"We should continue to be cautious."
The virus transmission rate in the Philippines has slowed down in the past two weeks, especially in Metro Manila, but this doesn’t mean COVID-19 will not rear its ugly head again.
Stricter quarantine and lockdown measures have successfully reduced the daily number of COVID-19 cases in the country to around 5,000 to 6,000 from the high numbers in April. A report of the independent OCTA Research Group said Metro Manila recorded an average of 829 cases a day from June 9 to 15, or down 13 percent from the previous week. The cases correspond to an average daily attack rate of six per 100,000, putting Metro Manila under a moderate risk classification.
The declining rate, though, is not an assurance that the Philippines is now far from experiencing another spike. On the contrary, the population should still exercise caution due to the threat from the Delta variant of the virus that earlier swept India.
Neighboring countries like Indonesia and Malaysia, which have porous borders with the Philippines in the south, have been recording a surge in COVID-19 cases in the past two weeks. Indonesia’s Ministry of Health has just confirmed that the Delta variant is the cause of the recent spike.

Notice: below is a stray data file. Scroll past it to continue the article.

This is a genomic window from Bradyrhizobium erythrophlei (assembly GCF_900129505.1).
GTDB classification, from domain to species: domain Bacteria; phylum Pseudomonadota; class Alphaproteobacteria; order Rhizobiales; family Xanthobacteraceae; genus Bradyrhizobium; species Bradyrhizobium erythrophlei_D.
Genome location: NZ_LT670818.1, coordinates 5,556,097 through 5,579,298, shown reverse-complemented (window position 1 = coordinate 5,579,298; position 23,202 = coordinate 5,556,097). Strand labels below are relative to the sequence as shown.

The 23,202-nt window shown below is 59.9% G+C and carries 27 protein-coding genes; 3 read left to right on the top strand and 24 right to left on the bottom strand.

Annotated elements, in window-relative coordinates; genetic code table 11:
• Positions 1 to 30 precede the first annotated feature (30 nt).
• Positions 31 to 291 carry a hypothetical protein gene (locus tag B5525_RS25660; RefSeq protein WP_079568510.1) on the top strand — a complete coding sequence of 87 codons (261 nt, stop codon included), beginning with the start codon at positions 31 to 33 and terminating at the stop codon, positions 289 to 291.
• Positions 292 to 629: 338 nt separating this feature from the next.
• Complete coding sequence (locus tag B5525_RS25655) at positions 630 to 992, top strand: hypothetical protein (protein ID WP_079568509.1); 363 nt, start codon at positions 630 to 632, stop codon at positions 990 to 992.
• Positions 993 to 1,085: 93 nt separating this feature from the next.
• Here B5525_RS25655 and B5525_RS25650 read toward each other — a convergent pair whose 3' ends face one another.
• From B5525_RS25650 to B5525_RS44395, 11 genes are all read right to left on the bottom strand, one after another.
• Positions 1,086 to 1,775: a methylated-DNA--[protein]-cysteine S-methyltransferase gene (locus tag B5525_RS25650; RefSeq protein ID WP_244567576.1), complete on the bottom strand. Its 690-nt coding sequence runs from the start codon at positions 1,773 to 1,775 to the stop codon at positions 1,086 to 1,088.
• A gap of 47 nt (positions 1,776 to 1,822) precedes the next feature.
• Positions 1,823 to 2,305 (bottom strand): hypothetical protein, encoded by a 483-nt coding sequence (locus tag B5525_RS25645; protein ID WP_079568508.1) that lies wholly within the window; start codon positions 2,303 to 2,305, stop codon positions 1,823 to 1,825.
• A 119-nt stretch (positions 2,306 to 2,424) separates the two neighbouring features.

Indonesia, which has the most number of COVID-19 cases in Southeast Asia at 1.95 million, is reporting daily cases near 10,000 in the past two weeks, its highest since late February. The cases just soared to 12,264 yesterday. The Jakarta government in response extended quarantine restrictions for another 14 days to June 28 to contain the spread of the virus.
Malaysia also stretched its own lockdown period until June 28 after COVID-19 daily cases hit over 5,000 in the past three weeks. Malaysia has logged over 678,000 cases as of yesterday.
The current high infection rate in these two Southeast Asian nations could spill over to the southern part of the Philippines, a concern that Philippine authorities must closely monitor. Malaysians from Sabah can easily travel to the southernmost part of the Philippines and trade with Filipinos living in the Sulu Archipelago and vice versa. The same is true in the Davao-General Santos-Tahuna-Bitung (North Sulawesi) sea route of the Philippines and Indonesia.
COVID-19 can easily pass through international borders as we have seen in the past. The Philippine should be vigilant to stop a new source of transmission in the south.